No one is immune to the charms of a meadow garden. Fields of flowing flowers hold appeal for the most indifferent gardener and the most passionate. It’s why we love driving down the interstate when the poppies are in bloom. Likely the only time we appreciate that drive. As a Landscape Consultant and past Garden Coach for B. B. Barns, I can report that it is in the top ten desired landscape additions, right behind a low-maintenance landscape. So, let’s break down how to make one.
First, sadly, like all things in life, it’s not as easy as it seems. Meadow gardens appear effortless when you’re viewing them (which all great gardens do), but there is prep work and, yes, even some maintenance. James Hitchmough, author of Sowing Beauty: Designing Flowering Meadows From Seed, says this, “What you start with is what you end with.” If you start with a field of weeds, you’ll end with a field of weeds. So, first up is site preparation, aka dealing with the weeds.
A meadow garden need 6+ hours of direct sun a day (4+ hours if you’re desperate). This does not mean sort-of-sun. Think parking-lot sun. That’s what you’re looking for.
Note: Yes, you can throw the seeds out into your field, and if you’ve ever done that you know that sometimes it is successful. You do get wildflowers, and some self-sow for the next season. But this blog addresses how to establish a meadow garden that isn’t a haphazard attempt at a few wildflowers, it is a naturalized area dominated by native species of flowers and grasses. The area would require periodic mowing (once or twice per year) in order to prevent the growth and establishment of woody shrubs and trees.
Step One: Get rid of the weeds.
If you oppose an herbicide treatment for removing weeds, get the tarps out and cover the area you want to sow for one year (you read that right). You can also till the area to remove weeds or hand rake. It depends on the size of your spot and the location. If it’s an embankment or an extensive area, the tiller or raking may not work. If you are unopposed to herbicide treatment, spray the area twice at least four to six weeks apart. Weeds are competition for seedlings, and the goal is to remove existing and annual weeds.
Does that mean all weeds are gone forever? No, weeds are tenacious, as all gardeners know, but giving the seedlings the best start free from the competition is step one. Again, you can throw seeds out into an area of your landscape where nothing grows and see what happens. Some seeds will germinate and be showy for you. But, if we’re trying to create a meadow garden, we want more flowers than we do weeds. This step is the most important step of the process.
Step Two: Add a layer of compost or sand.
You can add sand, but compost is the preference for our clay soils, or mix them if you prefer (2-1 compost to sand). Wildflower seeds will grow in any soil, so don’t overdo it, but a half-inch layering of compost-sand is beneficial for germination. You don’t need to till it in. Just layer it. Do purchase wisely. Don’t buy sand that is wet, full of weed seeds or, in an effort to save money is leftover from the kid’s sandbox. The same goes for the compost.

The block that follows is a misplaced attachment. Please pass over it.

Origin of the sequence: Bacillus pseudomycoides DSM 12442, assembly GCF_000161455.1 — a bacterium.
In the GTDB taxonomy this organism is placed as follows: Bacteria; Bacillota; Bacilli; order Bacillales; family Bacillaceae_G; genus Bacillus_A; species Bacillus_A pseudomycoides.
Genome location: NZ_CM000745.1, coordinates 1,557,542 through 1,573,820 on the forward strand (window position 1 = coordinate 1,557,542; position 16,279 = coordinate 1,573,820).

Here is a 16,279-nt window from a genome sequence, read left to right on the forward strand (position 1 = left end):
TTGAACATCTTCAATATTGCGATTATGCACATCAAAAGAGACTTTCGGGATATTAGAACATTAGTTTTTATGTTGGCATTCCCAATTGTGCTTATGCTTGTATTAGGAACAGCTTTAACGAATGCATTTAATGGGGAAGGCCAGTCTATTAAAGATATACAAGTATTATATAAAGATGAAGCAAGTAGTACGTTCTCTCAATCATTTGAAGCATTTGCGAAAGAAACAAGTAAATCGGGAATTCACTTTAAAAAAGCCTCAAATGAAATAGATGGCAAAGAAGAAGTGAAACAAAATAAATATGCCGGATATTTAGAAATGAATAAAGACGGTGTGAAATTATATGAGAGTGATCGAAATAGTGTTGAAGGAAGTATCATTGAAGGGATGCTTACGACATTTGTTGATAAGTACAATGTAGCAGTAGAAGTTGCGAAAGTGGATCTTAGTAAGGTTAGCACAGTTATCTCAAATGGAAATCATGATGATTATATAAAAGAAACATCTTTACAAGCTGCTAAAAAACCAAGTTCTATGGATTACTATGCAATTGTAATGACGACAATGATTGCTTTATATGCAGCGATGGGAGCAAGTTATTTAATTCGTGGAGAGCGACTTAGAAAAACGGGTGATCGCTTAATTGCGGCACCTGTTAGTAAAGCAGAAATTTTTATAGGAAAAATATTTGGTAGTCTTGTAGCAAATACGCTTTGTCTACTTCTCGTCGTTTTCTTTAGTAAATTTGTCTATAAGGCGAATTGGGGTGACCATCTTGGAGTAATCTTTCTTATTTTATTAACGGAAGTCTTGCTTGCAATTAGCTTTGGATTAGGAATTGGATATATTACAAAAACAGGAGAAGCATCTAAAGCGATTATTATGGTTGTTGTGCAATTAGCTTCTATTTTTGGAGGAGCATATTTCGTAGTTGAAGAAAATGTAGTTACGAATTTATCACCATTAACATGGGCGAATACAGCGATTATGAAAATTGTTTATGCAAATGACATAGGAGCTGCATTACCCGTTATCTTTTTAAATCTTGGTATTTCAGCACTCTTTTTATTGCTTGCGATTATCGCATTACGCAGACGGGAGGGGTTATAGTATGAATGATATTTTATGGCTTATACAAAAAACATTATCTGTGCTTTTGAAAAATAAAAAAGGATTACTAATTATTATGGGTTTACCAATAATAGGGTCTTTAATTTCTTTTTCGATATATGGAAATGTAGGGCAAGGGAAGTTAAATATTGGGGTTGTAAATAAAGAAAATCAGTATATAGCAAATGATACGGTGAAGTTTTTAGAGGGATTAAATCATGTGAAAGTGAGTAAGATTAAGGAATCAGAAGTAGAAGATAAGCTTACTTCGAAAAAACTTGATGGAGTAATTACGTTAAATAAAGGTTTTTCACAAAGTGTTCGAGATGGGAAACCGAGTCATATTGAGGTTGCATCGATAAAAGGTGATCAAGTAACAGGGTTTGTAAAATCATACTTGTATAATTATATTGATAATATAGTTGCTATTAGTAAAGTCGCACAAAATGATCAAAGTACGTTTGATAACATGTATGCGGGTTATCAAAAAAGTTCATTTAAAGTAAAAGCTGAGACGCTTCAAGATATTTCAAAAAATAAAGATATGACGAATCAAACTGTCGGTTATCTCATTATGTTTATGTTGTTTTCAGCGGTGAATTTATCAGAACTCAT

Step Three: Determine how much seed you need. (This could also be step one based on the budget.)
Figure out your square footage (length x width), and if you want dense sowing, the application is 1 pound per 1000 square feet. For less dense, use 1/2 pound for 1000 square feet. Not every seed will germinate. If you’ve been hanging onto seeds in your freezer, you can mix those in for sure, but for a good germination rate, use a reputable seed company and fresh seed. B. B. Barns Garden Center has a good selection and can help you decide which seeds to use.
Note: A meadow garden can be any size. The scale of the ones we so often drool over isn’t practical for most gardeners, but don’t overlook the smaller spaces. Mine is 20 square feet and full of meadow flowers.
Step Four: Don’t just toss the seeds. Sow the seeds.
Here’s where sand comes in handy. Use it to broadcast seeds, or Hitchmough recommends damp sawdust, which allows you to see where you are broadcasting. The goal is to be methodical so that you created an evenly planted area. Not all seeds germinate easily, so if you want to add trickier plants, using starts for those is best. Starts are 4″ pots of flowers you can purchase at the garden center.
Step Five: Water
The seeds aren’t planted but sown–i.e.scattered on top of the soil. They’ll need irrigation to germinate and avoid drying out. Set up an irrigation sprinkler to water every couple of days. If planting on an embankment, use a jute mat to hold seeds in place when watering.
Step Six: Enjoy, then mow.
Depending on your tidiness level, you can mow in late fall (If seeing the mess bothers you all winter) or early spring. Mow the field to 2″ high, and that’s it for the maintenance level of your meadow garden. Yes, you will likely need to sow more seed for a few successive seasons until you get the density you prefer or the mix of wildflowers you want, but maintenance for a meadow garden, once established, is a lot less than a traditional herbaceous garden. Mowing ensures woody trees and shrubs do not begin to establish in your meadow garden.
Pictured: Ned and Julia Gibson’s meadow garden. Ned and Julia are owners of B. B. Barns Garden Center and Landscaping.
Written by Cinthia Milner, Landscape Consultant and blog writer for B. B. Barns Garden Center and Landscape.
B. B. Barns Garden Center and Landscape serve Western North Carolina, upstate South Carolina, and Tennessee.